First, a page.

RNA Therapeutics Institute; Graduate School of Biomedical Sciences
Computational Biology | Genetic Phenomena | Genetics and Genomics | Nucleic Acids, Nucleotides, and Nucleosides
Recursive splicing, a process by which a single intron is removed from pre-mRNA transcripts in multiple distinct segments, has been observed in a small subset of Drosophila melanogaster introns. However, detection of recursive splicing requires observation of splicing intermediates that are inherently unstable, making it difficult to study. Here we developed new computational approaches to identify recursively spliced introns and applied them, in combination with existing methods, to nascent RNA sequencing data from Drosophila S2 cells. These approaches identified hundreds of novel sites of recursive splicing, expanding the catalog of recursively spliced fly introns by 4-fold. A subset of recursive sites were validated by RT-PCR and sequencing. Recursive sites occur in most very long ( > 40 kb) fly introns, including many genes involved in morphogenesis and development, and tend to occur near the midpoints of introns. Suggesting a possible function for recursive splicing, we observe that fly introns with recursive sites are spliced more accurately than comparably sized non-recursive introns.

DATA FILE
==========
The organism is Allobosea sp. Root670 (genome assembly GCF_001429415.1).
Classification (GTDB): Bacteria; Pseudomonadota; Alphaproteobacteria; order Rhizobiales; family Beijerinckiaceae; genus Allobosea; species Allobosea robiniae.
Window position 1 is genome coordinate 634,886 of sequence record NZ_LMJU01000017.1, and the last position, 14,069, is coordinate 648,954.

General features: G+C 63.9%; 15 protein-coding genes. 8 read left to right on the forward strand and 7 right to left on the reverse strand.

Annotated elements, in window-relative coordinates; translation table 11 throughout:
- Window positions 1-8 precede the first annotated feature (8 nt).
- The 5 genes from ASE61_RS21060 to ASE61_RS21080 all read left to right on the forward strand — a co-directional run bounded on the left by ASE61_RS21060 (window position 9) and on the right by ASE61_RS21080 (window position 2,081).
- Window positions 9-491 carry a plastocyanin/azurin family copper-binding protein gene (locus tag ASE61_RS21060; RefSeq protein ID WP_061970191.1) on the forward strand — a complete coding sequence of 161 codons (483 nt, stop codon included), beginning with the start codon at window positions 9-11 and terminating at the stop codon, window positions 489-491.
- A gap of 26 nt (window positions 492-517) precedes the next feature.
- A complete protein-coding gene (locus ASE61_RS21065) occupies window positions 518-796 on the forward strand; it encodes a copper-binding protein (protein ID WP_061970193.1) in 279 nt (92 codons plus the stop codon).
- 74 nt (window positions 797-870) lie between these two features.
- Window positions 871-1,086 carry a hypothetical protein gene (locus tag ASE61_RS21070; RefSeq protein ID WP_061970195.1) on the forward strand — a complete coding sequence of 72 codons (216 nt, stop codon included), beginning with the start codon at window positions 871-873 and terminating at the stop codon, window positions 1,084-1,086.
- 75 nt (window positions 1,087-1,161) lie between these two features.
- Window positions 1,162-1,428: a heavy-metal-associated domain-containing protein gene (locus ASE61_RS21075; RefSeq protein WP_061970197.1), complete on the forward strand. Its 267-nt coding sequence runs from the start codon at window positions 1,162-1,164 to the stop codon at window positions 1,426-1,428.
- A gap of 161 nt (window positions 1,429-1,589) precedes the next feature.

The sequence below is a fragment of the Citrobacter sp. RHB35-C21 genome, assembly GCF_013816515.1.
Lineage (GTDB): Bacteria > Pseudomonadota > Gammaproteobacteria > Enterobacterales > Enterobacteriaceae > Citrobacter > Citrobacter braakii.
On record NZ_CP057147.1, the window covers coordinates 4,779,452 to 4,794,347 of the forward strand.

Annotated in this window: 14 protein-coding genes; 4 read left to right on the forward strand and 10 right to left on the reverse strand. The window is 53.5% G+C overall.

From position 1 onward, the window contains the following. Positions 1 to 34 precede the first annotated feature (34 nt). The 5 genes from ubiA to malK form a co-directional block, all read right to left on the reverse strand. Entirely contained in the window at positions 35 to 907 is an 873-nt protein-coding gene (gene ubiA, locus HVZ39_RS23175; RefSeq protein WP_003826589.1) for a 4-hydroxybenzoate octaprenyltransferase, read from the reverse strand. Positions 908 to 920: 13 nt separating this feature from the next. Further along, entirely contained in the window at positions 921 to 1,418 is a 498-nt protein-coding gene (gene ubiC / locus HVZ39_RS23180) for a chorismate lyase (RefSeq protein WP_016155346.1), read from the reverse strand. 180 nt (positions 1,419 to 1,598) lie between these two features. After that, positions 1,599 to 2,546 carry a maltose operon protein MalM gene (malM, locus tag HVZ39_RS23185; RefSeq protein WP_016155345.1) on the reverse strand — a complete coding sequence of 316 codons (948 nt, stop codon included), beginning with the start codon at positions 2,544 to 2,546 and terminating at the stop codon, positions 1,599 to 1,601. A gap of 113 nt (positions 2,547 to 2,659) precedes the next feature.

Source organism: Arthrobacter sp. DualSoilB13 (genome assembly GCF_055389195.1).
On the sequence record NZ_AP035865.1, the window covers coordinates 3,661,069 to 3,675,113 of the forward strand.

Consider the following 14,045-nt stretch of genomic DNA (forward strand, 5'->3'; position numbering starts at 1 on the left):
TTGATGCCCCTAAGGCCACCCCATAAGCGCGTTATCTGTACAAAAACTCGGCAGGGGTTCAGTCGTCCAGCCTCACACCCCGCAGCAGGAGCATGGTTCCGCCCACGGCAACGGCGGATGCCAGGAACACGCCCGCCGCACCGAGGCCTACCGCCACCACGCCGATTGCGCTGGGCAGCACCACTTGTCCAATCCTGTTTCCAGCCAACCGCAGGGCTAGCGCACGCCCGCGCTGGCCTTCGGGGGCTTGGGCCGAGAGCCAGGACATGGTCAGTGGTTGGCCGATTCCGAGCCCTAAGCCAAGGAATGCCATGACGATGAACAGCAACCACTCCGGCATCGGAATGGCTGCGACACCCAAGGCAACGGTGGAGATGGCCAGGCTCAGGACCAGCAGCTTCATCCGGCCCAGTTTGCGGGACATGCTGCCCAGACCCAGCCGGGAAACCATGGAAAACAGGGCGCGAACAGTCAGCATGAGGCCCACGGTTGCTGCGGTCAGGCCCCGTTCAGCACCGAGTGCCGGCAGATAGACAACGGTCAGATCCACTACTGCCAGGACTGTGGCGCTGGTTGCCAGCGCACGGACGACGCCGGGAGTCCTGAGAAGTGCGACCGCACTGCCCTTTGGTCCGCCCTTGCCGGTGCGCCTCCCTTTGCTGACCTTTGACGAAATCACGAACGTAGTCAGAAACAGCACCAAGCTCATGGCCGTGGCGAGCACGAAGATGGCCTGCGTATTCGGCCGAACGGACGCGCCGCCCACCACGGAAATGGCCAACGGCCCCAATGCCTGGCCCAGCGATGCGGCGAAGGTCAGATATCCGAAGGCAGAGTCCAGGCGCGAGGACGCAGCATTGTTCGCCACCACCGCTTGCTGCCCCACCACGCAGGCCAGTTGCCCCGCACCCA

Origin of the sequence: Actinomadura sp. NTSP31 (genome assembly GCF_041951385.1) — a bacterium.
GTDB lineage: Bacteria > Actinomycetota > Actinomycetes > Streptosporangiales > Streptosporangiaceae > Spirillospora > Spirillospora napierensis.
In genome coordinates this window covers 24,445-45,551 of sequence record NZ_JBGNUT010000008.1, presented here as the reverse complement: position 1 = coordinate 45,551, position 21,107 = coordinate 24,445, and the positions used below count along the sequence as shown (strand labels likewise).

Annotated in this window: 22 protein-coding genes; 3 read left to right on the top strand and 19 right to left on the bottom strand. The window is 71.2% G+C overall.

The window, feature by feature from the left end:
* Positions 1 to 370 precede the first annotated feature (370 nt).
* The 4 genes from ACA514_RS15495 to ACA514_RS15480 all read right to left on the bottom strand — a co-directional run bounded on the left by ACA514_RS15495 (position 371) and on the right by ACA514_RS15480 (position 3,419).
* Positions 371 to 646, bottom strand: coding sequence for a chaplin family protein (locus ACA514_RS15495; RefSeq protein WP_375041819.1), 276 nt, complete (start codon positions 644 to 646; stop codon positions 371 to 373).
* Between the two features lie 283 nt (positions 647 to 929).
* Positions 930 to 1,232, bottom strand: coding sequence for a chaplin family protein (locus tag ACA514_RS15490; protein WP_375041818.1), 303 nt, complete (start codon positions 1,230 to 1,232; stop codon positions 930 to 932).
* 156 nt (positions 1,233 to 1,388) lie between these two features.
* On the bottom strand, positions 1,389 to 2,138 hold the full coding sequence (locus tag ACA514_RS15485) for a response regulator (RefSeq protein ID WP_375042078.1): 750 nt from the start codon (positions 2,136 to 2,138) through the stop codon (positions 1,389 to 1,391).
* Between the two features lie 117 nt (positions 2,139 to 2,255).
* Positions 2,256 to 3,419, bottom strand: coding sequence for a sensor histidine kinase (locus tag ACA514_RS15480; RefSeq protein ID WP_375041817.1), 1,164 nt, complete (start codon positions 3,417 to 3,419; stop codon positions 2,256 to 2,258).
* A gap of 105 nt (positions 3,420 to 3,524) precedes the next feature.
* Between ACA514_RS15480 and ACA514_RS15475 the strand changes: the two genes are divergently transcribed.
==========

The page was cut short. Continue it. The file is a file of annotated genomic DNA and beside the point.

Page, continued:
Introns, RNA splicing, Drosophila melanogaster, RNA sequencing, Sequence motif analysis, Gene expression, Gene ontologies, Invertebrate genomics
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Copyright: © 2018 Pai et al. This is an open access article distributed under the terms of the Creative Commons Attribution License, which permits unrestricted use, distribution, and reproduction in any medium, provided the original author and source are credited.
DOI of Published Version
PLoS Genet. 2018 Aug 27;14(8):e1007588. doi: 10.1371/journal.pgen.1007588. eCollection 2018 Aug. Link to article on publisher's site
Pai, Athma A.; Paggi, Joseph M.; Yan, Paul; Adelman, Karen; and Burge, Christopher B., "Numerous recursive sites contribute to accuracy of splicing in long introns in flies" (2018). Open Access Articles. 3562.
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This work is licensed under a Creative Commons Attribution 4.0 License.